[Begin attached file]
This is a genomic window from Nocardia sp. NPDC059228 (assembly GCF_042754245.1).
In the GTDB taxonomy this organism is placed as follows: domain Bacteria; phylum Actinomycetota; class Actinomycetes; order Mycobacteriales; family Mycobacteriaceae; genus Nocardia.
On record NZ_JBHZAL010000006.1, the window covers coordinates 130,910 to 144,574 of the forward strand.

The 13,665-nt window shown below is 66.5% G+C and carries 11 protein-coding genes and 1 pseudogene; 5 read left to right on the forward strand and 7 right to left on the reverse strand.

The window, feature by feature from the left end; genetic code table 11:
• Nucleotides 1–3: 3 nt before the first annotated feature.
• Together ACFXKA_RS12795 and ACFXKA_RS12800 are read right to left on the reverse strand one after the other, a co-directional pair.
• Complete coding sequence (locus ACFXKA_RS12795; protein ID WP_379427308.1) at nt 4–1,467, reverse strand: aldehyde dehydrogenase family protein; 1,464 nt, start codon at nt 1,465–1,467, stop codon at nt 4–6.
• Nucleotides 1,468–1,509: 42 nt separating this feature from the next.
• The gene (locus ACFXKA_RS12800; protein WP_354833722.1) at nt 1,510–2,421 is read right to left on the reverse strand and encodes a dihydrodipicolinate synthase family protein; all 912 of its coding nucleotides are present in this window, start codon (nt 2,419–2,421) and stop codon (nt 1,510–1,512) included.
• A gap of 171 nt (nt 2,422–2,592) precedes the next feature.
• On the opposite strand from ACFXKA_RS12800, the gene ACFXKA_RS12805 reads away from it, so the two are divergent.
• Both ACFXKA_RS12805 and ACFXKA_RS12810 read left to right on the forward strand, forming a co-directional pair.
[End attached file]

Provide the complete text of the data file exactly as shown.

This is a genomic window from Nocardia sp. NPDC059228 (assembly GCF_042754245.1).
In the GTDB taxonomy this organism is placed as follows: domain Bacteria; phylum Actinomycetota; class Actinomycetes; order Mycobacteriales; family Mycobacteriaceae; genus Nocardia.
On record NZ_JBHZAL010000006.1, the window covers coordinates 130,910 to 144,574 of the forward strand.

The 13,665-nt window shown below is 66.5% G+C and carries 11 protein-coding genes and 1 pseudogene; 5 read left to right on the forward strand and 7 right to left on the reverse strand.

The window, feature by feature from the left end; genetic code table 11:
• Nucleotides 1–3: 3 nt before the first annotated feature.
• Together ACFXKA_RS12795 and ACFXKA_RS12800 are read right to left on the reverse strand one after the other, a co-directional pair.
• Complete coding sequence (locus ACFXKA_RS12795; protein ID WP_379427308.1) at nt 4–1,467, reverse strand: aldehyde dehydrogenase family protein; 1,464 nt, start codon at nt 1,465–1,467, stop codon at nt 4–6.
• Nucleotides 1,468–1,509: 42 nt separating this feature from the next.
• The gene (locus ACFXKA_RS12800; protein WP_354833722.1) at nt 1,510–2,421 is read right to left on the reverse strand and encodes a dihydrodipicolinate synthase family protein; all 912 of its coding nucleotides are present in this window, start codon (nt 2,419–2,421) and stop codon (nt 1,510–1,512) included.
• A gap of 171 nt (nt 2,422–2,592) precedes the next feature.
• On the opposite strand from ACFXKA_RS12800, the gene ACFXKA_RS12805 reads away from it, so the two are divergent.
• Both ACFXKA_RS12805 and ACFXKA_RS12810 read left to right on the forward strand, forming a co-directional pair.